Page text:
Digital Insights: Using Your Employees as Advocates on Social Media

AbbyWright-Parkes

Whoever is responsible for social media at your professional body can only do so much. This month I look at using those within your wider staff group to help amplify your social messages and to extend your reach.

It’s often said that an organisation’s employees are its greatest asset. Employees can be ambassadors and with social media they can now be advocates. The term employee advocacy has been around for a while now. It’s become an increasingly important as a way of promoting the employer brand and an organisation’s EVP (Employee Value Proposition).

The value of employee advocacy

Essentially, the real value of employee advocacy boils down to two things: reach and trust.

By engaging your staff and encouraging them to share your social media messages on their own social networks, there is the clear potential that the organisation’s social media reach can be greatly expanded. Similarly, it might also open up access to social media platforms that the organisation hasn’t currently got a presence on.

I think Martin Reid at the College of Occupational Therapists (COT) is a great employee advocate:

Employee advocacy

Secondly, there is the issue of trust. Although organisations are exploiting the potential of social media more and more, it is worth remembering that all social media platforms are intended for social interaction. Studies from Edelman Trust Barometer show that content created/shared by friends and family is trusted by 78% of social media users. The like of ‘Companies I don’t use’, ‘Celebrities’ and ‘Elected Officials’ languish far behind in the ‘Distrusted’ category.

Steps to follow to use employees as advocates on social media

If an organisation makes advocacy easy and its employees support what it is doing, they will generally be willing to share.

Here are some steps to follow to make employee advocacy a success:

Bring people together
It’s important that employees understand social media at your organisation. Goals must be shared and an outline given of how they can help achieve these aims and objectives. Potentially, this could be linked to individual/team objective and roles, but the vital thing is to show employees the benefit. This isn’t just about “helping out the marketing/communications team”, it’s about having a shared vision and a shared sense of purpose.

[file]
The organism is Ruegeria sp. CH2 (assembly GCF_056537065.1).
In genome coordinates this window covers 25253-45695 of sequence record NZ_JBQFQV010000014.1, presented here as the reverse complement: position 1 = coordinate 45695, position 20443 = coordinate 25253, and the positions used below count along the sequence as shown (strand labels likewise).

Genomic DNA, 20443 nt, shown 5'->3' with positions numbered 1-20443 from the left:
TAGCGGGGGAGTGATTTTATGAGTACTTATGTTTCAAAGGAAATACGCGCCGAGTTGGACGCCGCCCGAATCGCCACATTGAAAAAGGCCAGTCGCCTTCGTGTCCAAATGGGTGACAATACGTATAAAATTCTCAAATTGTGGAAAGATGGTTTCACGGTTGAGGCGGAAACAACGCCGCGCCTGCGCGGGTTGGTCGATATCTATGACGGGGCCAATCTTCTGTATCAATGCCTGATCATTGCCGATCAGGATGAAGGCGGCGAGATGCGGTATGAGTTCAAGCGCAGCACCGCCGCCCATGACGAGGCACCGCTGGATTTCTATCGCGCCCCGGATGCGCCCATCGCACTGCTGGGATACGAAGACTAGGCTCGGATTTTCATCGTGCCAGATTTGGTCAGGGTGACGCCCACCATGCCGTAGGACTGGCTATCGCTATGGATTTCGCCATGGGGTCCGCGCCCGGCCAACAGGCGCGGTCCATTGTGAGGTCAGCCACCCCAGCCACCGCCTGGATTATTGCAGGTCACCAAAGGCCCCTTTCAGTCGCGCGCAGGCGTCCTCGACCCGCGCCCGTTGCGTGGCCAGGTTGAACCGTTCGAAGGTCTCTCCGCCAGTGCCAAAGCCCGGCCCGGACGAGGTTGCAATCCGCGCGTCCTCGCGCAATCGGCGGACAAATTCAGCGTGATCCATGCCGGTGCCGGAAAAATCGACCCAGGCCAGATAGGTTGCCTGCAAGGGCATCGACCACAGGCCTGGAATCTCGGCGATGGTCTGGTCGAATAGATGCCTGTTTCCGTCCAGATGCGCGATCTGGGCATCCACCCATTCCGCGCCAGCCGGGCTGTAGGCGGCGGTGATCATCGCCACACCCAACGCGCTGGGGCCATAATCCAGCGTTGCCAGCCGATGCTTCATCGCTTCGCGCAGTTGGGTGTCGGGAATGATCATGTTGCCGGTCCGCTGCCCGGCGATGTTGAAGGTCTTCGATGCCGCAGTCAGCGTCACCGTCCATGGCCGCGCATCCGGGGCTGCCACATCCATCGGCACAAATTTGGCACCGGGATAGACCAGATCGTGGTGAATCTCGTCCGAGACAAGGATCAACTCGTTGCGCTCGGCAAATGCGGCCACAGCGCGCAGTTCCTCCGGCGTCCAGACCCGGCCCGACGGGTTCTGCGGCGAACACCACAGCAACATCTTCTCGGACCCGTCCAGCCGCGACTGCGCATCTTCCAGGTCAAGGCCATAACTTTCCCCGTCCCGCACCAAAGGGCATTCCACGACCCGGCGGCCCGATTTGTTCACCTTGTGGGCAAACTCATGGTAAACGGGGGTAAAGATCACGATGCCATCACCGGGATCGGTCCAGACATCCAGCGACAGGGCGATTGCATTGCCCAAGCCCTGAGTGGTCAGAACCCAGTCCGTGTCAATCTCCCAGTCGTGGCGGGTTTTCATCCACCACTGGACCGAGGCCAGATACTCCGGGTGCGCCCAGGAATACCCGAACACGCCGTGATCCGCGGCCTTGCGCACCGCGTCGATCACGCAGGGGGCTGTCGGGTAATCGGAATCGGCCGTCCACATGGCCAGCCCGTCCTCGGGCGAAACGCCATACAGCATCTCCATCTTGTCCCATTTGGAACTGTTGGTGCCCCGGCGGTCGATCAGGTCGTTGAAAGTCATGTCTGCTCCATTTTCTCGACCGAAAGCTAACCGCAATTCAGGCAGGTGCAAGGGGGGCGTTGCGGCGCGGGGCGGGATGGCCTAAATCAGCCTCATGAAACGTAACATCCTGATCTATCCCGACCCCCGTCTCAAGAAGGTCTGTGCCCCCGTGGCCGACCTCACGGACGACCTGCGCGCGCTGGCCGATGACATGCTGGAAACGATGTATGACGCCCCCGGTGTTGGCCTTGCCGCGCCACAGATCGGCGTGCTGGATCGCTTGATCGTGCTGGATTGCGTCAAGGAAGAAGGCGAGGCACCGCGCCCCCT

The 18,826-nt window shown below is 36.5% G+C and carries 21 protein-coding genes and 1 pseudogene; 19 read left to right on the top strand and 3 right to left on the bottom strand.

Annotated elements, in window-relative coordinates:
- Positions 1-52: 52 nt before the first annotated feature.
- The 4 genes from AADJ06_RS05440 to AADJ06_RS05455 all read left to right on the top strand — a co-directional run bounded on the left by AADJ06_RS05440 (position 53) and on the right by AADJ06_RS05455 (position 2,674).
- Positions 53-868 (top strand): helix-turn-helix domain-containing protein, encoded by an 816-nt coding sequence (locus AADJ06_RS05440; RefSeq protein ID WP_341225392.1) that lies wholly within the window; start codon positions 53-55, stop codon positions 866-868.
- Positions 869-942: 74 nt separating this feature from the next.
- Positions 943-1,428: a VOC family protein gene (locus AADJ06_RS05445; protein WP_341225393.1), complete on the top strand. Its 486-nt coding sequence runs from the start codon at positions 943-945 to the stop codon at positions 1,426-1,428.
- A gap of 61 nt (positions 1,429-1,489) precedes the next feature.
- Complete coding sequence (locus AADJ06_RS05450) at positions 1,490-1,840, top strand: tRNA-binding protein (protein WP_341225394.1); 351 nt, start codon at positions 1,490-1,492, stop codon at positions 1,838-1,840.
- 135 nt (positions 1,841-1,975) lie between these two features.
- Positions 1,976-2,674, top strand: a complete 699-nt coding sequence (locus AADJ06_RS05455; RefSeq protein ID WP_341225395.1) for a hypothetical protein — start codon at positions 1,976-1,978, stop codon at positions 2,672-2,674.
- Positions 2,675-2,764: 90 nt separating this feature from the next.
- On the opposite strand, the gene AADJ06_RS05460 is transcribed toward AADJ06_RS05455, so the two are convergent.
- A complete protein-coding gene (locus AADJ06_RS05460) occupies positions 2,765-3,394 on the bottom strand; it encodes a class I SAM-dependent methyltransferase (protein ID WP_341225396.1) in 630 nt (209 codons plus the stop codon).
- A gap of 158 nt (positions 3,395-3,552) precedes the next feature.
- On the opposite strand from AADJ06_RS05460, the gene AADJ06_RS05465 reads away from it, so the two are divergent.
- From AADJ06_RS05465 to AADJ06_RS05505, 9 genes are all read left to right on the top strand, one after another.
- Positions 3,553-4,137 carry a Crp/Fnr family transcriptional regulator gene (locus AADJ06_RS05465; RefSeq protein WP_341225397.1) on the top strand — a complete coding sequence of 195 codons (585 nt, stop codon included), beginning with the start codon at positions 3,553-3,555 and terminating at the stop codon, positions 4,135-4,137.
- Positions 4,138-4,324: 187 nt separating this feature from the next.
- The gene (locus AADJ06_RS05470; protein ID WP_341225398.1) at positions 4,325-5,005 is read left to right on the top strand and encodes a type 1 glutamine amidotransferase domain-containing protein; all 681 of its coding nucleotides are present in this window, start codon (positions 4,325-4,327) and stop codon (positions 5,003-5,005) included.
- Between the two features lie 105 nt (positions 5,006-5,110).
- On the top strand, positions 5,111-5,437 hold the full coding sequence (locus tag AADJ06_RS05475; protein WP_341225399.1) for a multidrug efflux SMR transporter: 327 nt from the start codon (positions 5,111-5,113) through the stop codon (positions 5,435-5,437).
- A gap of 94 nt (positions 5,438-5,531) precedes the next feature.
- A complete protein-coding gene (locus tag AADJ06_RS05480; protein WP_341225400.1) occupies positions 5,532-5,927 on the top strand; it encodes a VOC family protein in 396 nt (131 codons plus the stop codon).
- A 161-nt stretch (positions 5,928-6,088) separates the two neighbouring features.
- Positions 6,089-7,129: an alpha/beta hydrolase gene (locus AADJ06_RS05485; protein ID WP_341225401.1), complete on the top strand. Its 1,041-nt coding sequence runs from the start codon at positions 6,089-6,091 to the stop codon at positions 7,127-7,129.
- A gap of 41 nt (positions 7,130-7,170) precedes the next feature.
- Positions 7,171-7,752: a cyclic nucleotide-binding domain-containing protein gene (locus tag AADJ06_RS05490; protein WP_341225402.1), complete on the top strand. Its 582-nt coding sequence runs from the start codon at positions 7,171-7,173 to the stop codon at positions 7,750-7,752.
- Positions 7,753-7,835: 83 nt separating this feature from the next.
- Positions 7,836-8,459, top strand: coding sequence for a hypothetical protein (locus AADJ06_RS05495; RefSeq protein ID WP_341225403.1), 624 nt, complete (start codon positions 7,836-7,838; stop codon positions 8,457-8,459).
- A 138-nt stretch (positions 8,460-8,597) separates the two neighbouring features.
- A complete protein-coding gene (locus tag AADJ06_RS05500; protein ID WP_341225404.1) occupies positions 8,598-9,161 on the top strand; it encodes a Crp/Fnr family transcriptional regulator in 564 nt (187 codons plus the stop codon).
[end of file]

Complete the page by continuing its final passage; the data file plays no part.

Provide guidance
Although you should provide some guidance, guidelines shouldn’t be too strict or stringent. It’s important that you trust the judgement of your employees. Remember, these are their personal channels after all. It should be up to them what they share.

Make it easy
Employee advocacy shouldn’t be an onerous activity. Make it as easy as possible for your staff. For example, by creating pre-written content (such as tweets) for them to share.

Keep social front of mind
Keep all staff abreast of any major campaigns on your social channels. Promote the importance and value of social media within the organisation by ensuring that all your social efforts are reflected in all internal communications.

Measure and share results
Follow your employees and find a way to collate their content. If you want to take it a step further, you can invest an employee social media advocacy tool such as Hootsuite Amplify, which allows you to send approved content to an app, which employees can then share across their networks.  Not only does this make content sharing easy, it also makes it easy to share what is happening with social and show your advocates the impact of them getting involved.

What do you think?

Can you bring more of your employees on board to share your social content?

Abby Wright-Parkes is a membership development and marketing consultant who works with professional membership organisations to recruit, engage and retain their members. She operates under the brand name, Optimist Consulting (as she is one!). Connect with her via her website or @abby_w_p

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